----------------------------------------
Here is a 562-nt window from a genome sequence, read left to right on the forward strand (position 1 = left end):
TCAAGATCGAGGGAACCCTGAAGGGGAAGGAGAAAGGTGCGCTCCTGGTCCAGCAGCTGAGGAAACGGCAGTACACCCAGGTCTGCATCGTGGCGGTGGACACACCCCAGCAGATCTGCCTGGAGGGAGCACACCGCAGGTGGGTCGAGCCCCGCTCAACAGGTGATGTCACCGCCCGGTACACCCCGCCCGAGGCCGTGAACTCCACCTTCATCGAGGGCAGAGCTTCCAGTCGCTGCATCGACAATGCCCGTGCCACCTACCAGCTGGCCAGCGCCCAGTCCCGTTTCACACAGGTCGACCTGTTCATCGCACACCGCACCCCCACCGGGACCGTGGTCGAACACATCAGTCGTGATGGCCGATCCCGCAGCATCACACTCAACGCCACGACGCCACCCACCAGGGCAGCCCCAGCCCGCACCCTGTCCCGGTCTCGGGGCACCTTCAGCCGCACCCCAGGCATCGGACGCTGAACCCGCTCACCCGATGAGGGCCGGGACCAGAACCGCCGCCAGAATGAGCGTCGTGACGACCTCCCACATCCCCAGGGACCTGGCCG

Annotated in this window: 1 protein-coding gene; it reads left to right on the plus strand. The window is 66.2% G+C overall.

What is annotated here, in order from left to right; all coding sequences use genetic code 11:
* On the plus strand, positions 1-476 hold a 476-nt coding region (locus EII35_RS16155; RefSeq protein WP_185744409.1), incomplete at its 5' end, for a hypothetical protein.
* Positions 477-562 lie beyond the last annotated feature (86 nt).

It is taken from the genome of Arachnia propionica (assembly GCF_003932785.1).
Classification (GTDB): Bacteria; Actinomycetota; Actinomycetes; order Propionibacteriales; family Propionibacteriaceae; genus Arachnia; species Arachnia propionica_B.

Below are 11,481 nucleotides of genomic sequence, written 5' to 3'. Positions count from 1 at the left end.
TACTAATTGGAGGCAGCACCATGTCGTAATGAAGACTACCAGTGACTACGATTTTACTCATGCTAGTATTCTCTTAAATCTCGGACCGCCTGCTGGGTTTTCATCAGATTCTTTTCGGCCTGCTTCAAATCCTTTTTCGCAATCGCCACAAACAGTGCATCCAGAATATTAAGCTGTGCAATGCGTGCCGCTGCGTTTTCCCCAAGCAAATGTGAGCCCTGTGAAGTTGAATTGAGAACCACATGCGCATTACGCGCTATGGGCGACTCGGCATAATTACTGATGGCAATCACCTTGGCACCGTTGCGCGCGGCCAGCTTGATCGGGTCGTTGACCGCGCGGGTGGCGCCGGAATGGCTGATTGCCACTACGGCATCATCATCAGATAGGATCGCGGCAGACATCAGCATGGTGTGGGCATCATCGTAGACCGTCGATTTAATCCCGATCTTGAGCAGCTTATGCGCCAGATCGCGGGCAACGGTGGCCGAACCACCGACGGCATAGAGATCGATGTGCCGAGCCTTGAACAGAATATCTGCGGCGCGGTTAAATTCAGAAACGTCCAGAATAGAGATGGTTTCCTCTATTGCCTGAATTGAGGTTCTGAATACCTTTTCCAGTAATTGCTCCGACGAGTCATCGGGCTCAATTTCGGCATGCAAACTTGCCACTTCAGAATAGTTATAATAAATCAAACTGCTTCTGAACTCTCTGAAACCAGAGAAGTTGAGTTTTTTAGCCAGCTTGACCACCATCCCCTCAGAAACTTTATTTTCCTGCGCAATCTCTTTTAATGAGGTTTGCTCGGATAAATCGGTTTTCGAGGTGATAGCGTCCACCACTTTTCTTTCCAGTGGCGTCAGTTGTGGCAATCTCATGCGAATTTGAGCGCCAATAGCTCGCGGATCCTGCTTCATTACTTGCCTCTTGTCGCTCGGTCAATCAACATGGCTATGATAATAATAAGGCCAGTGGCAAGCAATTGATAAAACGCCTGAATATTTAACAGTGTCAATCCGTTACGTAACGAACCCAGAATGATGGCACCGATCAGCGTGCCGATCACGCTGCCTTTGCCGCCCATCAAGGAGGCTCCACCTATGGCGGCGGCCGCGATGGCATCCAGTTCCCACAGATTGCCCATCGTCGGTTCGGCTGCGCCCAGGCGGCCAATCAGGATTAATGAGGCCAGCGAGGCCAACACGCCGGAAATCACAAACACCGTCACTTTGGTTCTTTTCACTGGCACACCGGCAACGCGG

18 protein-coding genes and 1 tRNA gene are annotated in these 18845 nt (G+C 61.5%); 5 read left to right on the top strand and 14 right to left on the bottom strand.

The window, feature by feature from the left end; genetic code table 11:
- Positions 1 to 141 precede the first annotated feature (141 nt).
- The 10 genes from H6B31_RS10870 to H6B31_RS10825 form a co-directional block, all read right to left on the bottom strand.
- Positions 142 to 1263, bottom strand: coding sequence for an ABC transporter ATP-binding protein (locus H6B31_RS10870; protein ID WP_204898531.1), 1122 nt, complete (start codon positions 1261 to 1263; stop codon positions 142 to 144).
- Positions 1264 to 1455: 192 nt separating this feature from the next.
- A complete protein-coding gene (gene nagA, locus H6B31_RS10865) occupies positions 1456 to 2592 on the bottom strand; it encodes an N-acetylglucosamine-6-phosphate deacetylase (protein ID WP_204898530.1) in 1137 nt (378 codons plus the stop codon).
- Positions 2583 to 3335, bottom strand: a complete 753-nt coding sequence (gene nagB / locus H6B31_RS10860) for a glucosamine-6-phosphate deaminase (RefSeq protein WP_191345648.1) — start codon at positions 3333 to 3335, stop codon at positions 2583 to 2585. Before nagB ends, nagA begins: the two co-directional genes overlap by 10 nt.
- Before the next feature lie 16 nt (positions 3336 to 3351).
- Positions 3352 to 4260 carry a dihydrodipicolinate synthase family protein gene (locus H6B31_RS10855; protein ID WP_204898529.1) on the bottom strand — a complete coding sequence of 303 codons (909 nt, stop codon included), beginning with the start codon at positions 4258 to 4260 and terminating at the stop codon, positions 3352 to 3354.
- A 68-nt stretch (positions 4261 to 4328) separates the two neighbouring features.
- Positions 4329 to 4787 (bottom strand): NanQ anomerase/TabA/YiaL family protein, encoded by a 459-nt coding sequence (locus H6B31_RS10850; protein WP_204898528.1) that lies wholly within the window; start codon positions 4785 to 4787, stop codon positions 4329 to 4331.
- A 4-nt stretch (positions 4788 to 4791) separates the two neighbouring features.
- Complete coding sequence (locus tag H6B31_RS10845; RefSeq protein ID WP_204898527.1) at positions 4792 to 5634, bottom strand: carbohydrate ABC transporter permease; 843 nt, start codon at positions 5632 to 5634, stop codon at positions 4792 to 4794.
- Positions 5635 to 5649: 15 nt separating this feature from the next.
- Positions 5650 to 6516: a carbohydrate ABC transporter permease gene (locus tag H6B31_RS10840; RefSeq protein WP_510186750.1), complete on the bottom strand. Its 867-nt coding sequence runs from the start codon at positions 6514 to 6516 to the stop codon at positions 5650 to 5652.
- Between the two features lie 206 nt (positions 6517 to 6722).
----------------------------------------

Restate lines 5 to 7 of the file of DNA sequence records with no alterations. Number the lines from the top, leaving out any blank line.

* On the plus strand, positions 1-476 hold a 476-nt coding region (locus EII35_RS16155; RefSeq protein WP_185744409.1), incomplete at its 5' end, for a hypothetical protein.
* Positions 477-562 lie beyond the last annotated feature (86 nt).

It is taken from the genome of Arachnia propionica (assembly GCF_003932785.1).